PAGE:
Another Confederate statue came down on the University of North Carolina at Chapel Hill campus this week.
A crowd of nearly 250 protestors took down the statue known as Silent Sam on the eve of the new school year.
According to a school website, the statue was built in 1913 and was put up to commemorate Confederate soldiers from the university, "who died for their beloved Southland" during the Civil War.
The removal of the statue comes months after students and some faculty began calling for it to be taken down.
As that played out in North Carolina, another monumental change occurred in Oklahoma, as the Tulsa Public Schools, after weeks of debate, voted to rename Robert E. Lee Elementary School.
In the past three years, over 100 Confederate monuments have been removed. However, far more remain, and are still being cataloged. They’re also not just in the south.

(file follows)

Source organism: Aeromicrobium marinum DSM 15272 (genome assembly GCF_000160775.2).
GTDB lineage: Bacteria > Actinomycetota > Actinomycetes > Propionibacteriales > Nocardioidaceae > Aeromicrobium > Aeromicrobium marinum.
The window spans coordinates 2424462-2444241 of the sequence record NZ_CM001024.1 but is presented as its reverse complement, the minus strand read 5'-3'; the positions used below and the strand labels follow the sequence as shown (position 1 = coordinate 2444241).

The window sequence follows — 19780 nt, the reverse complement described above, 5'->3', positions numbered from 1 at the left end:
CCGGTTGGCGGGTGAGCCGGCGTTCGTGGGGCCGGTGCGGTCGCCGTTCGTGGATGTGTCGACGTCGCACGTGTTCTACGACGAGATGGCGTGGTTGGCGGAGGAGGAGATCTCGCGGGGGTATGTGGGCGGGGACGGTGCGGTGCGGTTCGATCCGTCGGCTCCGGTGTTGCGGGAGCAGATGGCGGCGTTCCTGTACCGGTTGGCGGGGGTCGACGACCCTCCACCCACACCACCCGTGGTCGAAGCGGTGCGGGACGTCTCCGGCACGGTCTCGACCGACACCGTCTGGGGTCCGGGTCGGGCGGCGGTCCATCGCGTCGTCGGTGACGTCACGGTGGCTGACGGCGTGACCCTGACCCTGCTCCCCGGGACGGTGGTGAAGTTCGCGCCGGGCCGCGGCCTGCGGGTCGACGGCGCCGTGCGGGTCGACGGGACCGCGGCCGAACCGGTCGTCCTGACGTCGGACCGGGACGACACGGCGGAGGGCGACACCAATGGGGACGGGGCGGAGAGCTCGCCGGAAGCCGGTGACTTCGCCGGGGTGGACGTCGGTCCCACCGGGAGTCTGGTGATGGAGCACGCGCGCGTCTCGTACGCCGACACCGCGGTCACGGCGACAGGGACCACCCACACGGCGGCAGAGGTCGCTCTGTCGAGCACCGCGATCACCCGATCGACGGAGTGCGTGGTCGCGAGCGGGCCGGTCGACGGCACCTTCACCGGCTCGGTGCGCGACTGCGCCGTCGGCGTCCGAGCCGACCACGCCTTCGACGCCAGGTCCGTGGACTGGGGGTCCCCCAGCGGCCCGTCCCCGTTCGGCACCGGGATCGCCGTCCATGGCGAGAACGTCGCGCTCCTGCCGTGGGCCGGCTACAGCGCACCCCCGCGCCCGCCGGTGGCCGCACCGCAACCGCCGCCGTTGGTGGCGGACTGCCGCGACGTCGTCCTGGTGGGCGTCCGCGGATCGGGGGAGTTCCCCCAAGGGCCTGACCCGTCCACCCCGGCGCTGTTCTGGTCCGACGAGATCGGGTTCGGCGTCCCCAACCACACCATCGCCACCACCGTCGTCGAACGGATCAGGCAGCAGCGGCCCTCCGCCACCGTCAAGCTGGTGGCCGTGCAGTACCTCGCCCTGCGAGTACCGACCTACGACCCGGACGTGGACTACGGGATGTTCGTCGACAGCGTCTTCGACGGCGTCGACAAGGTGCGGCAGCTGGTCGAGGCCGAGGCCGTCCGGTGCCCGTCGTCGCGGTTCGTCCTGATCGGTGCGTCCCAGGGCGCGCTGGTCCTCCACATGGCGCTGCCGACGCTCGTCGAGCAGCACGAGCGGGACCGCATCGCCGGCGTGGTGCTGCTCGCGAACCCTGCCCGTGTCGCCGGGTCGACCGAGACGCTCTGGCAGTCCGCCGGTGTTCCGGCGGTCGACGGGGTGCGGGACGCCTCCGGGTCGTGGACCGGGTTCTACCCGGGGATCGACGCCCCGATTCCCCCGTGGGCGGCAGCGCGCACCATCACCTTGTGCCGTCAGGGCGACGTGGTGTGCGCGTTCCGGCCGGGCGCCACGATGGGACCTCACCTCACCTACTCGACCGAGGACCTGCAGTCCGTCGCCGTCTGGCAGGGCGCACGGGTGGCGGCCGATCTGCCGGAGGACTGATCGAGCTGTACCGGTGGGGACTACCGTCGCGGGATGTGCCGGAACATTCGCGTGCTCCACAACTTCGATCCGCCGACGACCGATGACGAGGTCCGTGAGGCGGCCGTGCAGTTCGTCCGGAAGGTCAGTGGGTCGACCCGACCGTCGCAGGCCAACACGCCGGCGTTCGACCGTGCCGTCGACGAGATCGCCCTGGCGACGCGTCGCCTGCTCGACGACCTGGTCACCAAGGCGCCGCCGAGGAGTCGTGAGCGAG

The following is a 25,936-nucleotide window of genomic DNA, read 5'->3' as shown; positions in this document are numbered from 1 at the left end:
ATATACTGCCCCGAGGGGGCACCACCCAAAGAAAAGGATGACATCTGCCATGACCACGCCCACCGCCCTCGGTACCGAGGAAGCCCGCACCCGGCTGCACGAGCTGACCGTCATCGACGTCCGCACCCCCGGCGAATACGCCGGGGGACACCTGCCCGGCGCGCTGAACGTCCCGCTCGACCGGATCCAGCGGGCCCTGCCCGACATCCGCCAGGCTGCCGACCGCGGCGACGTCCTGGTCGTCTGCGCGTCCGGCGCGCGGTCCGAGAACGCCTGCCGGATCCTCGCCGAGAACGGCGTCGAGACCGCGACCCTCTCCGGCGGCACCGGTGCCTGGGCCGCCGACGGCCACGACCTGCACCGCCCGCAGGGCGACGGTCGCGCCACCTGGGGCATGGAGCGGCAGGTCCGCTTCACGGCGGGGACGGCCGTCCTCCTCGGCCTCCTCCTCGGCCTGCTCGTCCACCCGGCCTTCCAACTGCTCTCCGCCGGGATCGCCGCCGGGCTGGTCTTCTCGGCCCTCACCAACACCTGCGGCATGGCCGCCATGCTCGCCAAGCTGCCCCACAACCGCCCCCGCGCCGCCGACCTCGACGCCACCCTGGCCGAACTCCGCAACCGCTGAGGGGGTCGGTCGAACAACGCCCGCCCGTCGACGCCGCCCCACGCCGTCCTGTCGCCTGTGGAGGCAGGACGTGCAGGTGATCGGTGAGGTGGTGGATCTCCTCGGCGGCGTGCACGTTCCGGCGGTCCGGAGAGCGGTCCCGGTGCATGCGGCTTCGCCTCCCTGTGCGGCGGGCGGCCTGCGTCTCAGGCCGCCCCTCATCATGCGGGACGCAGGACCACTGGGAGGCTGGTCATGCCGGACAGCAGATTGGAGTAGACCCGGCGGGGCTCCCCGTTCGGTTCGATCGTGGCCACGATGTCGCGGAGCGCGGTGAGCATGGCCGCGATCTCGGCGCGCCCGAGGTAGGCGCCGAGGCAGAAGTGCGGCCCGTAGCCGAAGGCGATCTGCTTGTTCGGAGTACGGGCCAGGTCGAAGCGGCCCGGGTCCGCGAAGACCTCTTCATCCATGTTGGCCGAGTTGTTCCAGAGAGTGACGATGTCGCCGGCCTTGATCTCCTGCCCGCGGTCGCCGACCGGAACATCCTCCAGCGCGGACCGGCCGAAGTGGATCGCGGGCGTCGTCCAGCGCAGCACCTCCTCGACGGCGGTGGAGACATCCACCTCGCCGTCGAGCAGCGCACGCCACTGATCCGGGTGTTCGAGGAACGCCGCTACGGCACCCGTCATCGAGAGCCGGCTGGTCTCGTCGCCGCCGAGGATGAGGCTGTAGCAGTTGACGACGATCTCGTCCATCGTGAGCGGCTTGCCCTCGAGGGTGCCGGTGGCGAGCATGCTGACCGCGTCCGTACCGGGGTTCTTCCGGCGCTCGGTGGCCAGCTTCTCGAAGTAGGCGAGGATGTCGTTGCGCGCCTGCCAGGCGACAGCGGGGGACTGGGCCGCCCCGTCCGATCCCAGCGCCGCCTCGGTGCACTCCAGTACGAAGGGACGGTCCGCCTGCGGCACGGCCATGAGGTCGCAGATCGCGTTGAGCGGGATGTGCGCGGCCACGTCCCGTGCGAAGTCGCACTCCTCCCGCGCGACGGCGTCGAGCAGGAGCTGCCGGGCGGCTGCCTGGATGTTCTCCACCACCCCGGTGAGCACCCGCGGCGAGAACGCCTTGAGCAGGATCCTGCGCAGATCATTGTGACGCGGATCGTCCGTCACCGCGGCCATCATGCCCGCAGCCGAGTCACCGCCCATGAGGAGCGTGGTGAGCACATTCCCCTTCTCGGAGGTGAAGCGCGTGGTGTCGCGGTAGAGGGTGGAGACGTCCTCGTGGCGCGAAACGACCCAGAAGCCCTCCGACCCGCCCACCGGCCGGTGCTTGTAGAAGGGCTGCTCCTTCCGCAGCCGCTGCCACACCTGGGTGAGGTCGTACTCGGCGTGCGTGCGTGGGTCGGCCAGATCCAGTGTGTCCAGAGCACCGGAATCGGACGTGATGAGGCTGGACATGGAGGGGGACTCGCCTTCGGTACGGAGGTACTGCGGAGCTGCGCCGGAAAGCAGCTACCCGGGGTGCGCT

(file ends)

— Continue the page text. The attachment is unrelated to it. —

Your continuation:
According to a recent report by the Southern Poverty Law Center, more than 1,700 monuments and namesakes, commemorating the Confederacy remain.
"The SPLC, of course, does not support destruction of memorials,” says Lecia Brooks, with the SPLC. “We just believe they should be removed from public space to a place where they can be taught about in context-- to a museum, to an archive.”
Brooks says the two events this week, both occurring at the very start of the school year, sends a message that the debate is far from over.
"College admins do themselves a disservice and underplay the students if they think that they’re just going to simply forget about these things at the end of the school year and come back and start a school year anew with the same monuments existing,” Brooks says. “I think it’s wonderful. We wanted a conversation to start and we want a conversation to continue."